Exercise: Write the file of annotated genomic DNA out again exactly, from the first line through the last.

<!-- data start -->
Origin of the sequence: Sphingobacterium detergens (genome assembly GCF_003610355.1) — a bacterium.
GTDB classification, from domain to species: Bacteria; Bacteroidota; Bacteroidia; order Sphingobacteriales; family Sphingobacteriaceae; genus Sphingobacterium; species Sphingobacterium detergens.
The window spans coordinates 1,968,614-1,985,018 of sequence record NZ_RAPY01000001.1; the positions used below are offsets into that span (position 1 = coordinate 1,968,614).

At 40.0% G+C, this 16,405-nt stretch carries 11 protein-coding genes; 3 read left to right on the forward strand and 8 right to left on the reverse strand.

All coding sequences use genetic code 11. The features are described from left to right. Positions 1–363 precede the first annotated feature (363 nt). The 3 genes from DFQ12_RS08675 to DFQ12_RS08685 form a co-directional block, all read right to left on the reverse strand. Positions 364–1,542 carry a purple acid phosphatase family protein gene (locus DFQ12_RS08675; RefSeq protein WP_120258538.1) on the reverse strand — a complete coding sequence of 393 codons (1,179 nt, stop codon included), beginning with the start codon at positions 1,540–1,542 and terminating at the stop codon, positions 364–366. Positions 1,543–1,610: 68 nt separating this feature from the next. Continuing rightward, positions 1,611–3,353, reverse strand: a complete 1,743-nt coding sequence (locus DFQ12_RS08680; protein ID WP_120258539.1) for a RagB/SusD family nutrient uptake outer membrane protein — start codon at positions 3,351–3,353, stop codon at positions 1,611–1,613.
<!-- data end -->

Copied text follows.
Origin of the sequence: Sphingobacterium detergens (genome assembly GCF_003610355.1) — a bacterium.
GTDB classification, from domain to species: Bacteria; Bacteroidota; Bacteroidia; order Sphingobacteriales; family Sphingobacteriaceae; genus Sphingobacterium; species Sphingobacterium detergens.
The window spans coordinates 1,968,614-1,985,018 of sequence record NZ_RAPY01000001.1; the positions used below are offsets into that span (position 1 = coordinate 1,968,614).

At 40.0% G+C, this 16,405-nt stretch carries 11 protein-coding genes; 3 read left to right on the forward strand and 8 right to left on the reverse strand.

All coding sequences use genetic code 11. The features are described from left to right. Positions 1–363 precede the first annotated feature (363 nt). The 3 genes from DFQ12_RS08675 to DFQ12_RS08685 form a co-directional block, all read right to left on the reverse strand. Positions 364–1,542 carry a purple acid phosphatase family protein gene (locus DFQ12_RS08675; RefSeq protein WP_120258538.1) on the reverse strand — a complete coding sequence of 393 codons (1,179 nt, stop codon included), beginning with the start codon at positions 1,540–1,542 and terminating at the stop codon, positions 364–366. Positions 1,543–1,610: 68 nt separating this feature from the next. Continuing rightward, positions 1,611–3,353, reverse strand: a complete 1,743-nt coding sequence (locus DFQ12_RS08680; protein ID WP_120258539.1) for a RagB/SusD family nutrient uptake outer membrane protein — start codon at positions 3,351–3,353, stop codon at positions 1,611–1,613.